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What is a Fisheries Sciences and Management Degree?
Fisheries sciences and management degree programs focus on the biology and ecology of fish and shellfish. Students of the field learn about fisheries protection, production, and management. In short, the objective of these programs is to provide students with the knowledge and skills required to maintain long-term sustainable harvesting.
Here is an overview of subject matter that may be covered:
- Biological science
- Environmental science
- Environmental management
- Natural resource management
- Natural science
- History of fisheries
- Fish ecology and management
- Conducting research and collecting data on fish health and genetics
- Fish populations – habitat quality, disease control, conservation methods
- Industry safety practices
- Writing and implementing programs to monitor fisheries
- Statistical analyses for fishery projects
- Fisheries legislation
Bachelor’s Degree in Fisheries Sciences and Management – Four Year Duration
Graduates with a Bachelor’s Degree in Fisheries Sciences and Management may go on to work in fisheries research and policy development. The typical bachelor’s level curriculum includes courses like these:
- Marine Biology / Fish Biology / Shellfish Biology
- Aquatic Animals – Physiology, Behavior, and Reproduction
- Aquatic Animals – Diseases
- Fish Husbandry (a study of fish nutrition, diet formulations, feed rates, calculations of growth rates, farming techniques)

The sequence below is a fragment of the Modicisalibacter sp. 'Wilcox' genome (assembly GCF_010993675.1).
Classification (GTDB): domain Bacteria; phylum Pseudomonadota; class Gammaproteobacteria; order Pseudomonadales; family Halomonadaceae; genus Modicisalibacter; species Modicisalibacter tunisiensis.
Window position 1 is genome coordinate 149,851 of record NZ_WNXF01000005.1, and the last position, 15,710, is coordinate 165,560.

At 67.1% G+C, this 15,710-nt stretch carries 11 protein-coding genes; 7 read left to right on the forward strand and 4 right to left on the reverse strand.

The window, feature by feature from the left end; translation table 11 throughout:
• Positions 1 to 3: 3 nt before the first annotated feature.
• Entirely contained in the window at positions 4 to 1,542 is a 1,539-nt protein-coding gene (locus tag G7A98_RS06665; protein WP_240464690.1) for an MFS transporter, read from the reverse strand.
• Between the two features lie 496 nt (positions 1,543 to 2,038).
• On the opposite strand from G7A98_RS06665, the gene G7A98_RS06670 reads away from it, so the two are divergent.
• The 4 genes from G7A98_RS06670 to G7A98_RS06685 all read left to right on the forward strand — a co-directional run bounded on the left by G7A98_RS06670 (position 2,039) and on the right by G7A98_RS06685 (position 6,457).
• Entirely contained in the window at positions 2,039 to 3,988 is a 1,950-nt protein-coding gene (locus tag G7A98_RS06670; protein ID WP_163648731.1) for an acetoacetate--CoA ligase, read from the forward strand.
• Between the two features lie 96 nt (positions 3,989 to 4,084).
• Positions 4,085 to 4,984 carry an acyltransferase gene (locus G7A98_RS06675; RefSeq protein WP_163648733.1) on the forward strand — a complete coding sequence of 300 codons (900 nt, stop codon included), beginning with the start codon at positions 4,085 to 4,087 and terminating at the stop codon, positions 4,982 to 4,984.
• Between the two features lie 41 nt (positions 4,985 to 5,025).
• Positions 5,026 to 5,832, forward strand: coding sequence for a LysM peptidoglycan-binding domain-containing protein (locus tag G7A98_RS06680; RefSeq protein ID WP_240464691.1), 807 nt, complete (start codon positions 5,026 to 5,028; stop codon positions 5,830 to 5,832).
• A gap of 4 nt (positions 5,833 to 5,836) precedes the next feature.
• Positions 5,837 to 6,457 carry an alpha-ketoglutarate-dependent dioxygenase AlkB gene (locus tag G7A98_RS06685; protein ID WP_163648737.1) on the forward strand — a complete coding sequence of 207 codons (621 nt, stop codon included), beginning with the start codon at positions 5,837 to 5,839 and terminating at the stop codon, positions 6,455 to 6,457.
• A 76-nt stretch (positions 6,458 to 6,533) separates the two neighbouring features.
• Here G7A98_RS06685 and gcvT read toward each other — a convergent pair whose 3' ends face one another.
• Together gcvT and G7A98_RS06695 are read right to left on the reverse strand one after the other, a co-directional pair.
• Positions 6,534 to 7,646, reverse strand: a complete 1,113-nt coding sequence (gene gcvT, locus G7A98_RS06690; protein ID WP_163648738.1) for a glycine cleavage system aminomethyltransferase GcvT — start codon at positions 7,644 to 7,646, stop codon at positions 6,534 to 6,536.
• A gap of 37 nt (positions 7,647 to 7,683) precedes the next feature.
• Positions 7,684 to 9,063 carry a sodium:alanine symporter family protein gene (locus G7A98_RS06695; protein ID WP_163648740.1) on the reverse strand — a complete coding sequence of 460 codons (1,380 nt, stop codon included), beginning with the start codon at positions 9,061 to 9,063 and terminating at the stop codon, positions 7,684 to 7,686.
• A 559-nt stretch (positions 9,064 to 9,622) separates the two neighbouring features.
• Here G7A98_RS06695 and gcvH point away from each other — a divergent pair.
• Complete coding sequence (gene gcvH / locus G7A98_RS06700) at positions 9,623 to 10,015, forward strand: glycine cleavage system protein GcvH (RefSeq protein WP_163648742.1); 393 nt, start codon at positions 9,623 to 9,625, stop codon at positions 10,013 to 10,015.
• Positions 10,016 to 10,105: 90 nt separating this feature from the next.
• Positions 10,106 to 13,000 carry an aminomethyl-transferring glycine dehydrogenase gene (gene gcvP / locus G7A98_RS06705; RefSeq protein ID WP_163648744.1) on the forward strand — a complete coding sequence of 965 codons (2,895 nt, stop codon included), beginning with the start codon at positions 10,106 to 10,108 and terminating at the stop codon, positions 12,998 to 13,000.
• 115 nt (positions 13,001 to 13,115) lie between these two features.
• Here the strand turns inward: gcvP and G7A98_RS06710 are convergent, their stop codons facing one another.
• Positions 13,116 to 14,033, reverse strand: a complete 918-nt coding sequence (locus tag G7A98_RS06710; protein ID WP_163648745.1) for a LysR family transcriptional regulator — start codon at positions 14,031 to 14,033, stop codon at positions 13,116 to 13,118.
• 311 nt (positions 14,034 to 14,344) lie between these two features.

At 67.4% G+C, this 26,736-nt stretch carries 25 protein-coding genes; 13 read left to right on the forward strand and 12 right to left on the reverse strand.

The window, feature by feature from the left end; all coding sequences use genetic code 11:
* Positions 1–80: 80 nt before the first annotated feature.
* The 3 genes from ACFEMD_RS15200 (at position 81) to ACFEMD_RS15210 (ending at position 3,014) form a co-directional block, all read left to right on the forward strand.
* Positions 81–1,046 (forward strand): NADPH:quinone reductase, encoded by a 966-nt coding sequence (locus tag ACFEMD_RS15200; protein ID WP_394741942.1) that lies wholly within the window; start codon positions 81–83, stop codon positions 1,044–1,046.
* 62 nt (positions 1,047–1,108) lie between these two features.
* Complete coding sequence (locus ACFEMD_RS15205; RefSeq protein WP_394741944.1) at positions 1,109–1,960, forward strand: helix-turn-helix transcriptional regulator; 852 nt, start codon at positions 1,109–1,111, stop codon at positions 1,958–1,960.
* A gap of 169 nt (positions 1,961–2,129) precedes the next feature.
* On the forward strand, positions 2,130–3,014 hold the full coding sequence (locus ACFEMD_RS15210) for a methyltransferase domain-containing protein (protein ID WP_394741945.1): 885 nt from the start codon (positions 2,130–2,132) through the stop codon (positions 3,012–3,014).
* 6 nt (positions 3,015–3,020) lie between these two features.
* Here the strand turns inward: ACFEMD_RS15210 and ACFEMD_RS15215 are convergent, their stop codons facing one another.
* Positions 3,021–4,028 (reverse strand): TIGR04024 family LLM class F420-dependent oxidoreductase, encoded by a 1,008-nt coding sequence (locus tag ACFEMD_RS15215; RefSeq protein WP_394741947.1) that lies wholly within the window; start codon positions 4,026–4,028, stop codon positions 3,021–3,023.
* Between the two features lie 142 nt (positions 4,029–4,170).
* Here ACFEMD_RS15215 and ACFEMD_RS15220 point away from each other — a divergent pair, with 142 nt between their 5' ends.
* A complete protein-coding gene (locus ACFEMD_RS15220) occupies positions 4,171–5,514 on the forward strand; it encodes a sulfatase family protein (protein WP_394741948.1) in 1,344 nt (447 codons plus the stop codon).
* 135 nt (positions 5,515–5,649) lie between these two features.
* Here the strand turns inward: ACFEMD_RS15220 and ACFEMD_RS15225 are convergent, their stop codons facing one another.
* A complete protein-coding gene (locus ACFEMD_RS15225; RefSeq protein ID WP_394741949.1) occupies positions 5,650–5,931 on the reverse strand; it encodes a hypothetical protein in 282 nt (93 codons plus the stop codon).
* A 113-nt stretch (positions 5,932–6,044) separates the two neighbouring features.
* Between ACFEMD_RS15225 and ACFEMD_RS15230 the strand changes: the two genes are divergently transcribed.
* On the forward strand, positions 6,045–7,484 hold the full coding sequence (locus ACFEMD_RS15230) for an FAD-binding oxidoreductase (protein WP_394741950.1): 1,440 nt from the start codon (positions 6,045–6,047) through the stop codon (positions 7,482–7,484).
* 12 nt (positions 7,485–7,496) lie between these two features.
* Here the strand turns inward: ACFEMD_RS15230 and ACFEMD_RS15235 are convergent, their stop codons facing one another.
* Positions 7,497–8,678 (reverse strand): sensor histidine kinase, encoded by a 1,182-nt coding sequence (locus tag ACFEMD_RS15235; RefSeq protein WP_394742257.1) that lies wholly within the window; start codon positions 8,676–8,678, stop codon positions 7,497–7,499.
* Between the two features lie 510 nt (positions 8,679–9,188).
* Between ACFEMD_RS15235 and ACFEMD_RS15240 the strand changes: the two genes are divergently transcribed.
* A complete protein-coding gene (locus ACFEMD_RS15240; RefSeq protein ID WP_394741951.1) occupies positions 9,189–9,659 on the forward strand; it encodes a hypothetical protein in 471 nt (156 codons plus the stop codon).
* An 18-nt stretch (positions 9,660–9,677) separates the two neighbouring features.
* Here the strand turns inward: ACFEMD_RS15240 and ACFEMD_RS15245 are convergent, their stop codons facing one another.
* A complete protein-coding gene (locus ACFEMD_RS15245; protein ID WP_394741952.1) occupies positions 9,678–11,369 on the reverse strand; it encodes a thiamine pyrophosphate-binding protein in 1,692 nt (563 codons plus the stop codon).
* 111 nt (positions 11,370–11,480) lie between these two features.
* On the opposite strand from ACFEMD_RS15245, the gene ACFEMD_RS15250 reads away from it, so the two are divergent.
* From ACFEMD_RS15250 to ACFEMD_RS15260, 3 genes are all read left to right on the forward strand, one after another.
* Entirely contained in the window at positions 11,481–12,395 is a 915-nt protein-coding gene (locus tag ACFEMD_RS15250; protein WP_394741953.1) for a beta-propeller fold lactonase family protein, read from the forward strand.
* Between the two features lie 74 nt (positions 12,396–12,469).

- Threatened and Endangered Species
- Freshwater and Saltwater Ecosystems
- Recreational Fisheries
- Parasite Ecology
- Aquatic Sciences – Conservation and Management
- Aquatic and Fishery Sciences – Contemporary Issues
- Aquatic Sciences – Data Analysis
- Restoration of Streams and Watersheds
- Economics of Fisheries and Oceans
- Science Writing
Master’s Degree in Fisheries Sciences and Management – Two Year Duration
This graduate level degree prepares students for senior positions in fields like environmental consulting, aquaculture, resource management, and university research. The master’s curriculum combines coursework, directed/supervised research, and independent research. With the guidance of their supervisors, students conduct a thesis research project that investigates an issue or issues associated with oceans and fisheries.
Master’s courses taken will vary based on each individual student’s chosen area of research. However, at least some of the following classes are likely to be part of most programs:
- Aquatic Sciences: Statistics / Bioinformatics and Applied Research
- Current Topics in Fisheries Management
- Genetics and Physiology – Current Topics
- Management Conservation and Restoration
- Ecology of Aquatic Ecosystems
- Sustainable Fisheries
- Climate Impacts on Fisheries
Among possible research concentrations are:
- Marine Studies (Fisheries Resource Management) – fisheries ecology, resource management, economics, policy, and planning
- Marine Studies (Marine Spatial Planning and Management) – bioecological, socio-economic, cultural, technological elements of coastal zone development
- Maritime Management – international best practices for marine based operations
- Technology Management (Engineering and Applied Science Technology) – management of fisheries technical operations
- Fisheries Science (Stock Assessment) – focused on collecting, analyzing, and reporting demographic information on the abundance and abundance trends of fishery stocks
Doctoral Degree in Fisheries Sciences and Management – Four Year Duration